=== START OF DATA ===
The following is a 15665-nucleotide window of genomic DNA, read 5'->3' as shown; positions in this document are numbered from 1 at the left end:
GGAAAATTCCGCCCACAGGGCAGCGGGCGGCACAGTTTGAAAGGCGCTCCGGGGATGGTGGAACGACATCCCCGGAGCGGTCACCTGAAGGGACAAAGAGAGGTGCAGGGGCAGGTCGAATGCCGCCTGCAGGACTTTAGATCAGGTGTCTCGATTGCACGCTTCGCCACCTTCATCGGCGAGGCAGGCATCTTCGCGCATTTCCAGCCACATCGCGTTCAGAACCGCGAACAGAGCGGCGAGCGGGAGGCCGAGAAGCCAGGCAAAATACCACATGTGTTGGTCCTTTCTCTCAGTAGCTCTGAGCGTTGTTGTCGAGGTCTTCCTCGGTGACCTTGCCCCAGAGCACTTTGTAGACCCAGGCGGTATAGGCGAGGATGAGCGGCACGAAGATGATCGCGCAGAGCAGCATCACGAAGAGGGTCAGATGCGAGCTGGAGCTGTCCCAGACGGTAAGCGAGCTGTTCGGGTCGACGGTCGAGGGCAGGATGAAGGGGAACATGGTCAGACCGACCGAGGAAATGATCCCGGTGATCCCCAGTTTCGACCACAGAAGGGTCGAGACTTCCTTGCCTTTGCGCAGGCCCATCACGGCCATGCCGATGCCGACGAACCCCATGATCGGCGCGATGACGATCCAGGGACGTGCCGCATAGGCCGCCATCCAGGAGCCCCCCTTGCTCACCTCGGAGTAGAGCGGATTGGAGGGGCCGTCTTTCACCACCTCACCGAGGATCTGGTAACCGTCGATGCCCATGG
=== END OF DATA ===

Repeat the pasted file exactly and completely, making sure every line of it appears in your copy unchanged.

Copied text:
The following is a 15665-nucleotide window of genomic DNA, read 5'->3' as shown; positions in this document are numbered from 1 at the left end:
GGAAAATTCCGCCCACAGGGCAGCGGGCGGCACAGTTTGAAAGGCGCTCCGGGGATGGTGGAACGACATCCCCGGAGCGGTCACCTGAAGGGACAAAGAGAGGTGCAGGGGCAGGTCGAATGCCGCCTGCAGGACTTTAGATCAGGTGTCTCGATTGCACGCTTCGCCACCTTCATCGGCGAGGCAGGCATCTTCGCGCATTTCCAGCCACATCGCGTTCAGAACCGCGAACAGAGCGGCGAGCGGGAGGCCGAGAAGCCAGGCAAAATACCACATGTGTTGGTCCTTTCTCTCAGTAGCTCTGAGCGTTGTTGTCGAGGTCTTCCTCGGTGACCTTGCCCCAGAGCACTTTGTAGACCCAGGCGGTATAGGCGAGGATGAGCGGCACGAAGATGATCGCGCAGAGCAGCATCACGAAGAGGGTCAGATGCGAGCTGGAGCTGTCCCAGACGGTAAGCGAGCTGTTCGGGTCGACGGTCGAGGGCAGGATGAAGGGGAACATGGTCAGACCGACCGAGGAAATGATCCCGGTGATCCCCAGTTTCGACCACAGAAGGGTCGAGACTTCCTTGCCTTTGCGCAGGCCCATCACGGCCATGCCGATGCCGACGAACCCCATGATCGGCGCGATGACGATCCAGGGACGTGCCGCATAGGCCGCCATCCAGGAGCCCCCCTTGCTCACCTCGGAGTAGAGCGGATTGGAGGGGCCGTCTTTCACCACCTCACCGAGGATCTGGTAACCGTCGATGCCCATGG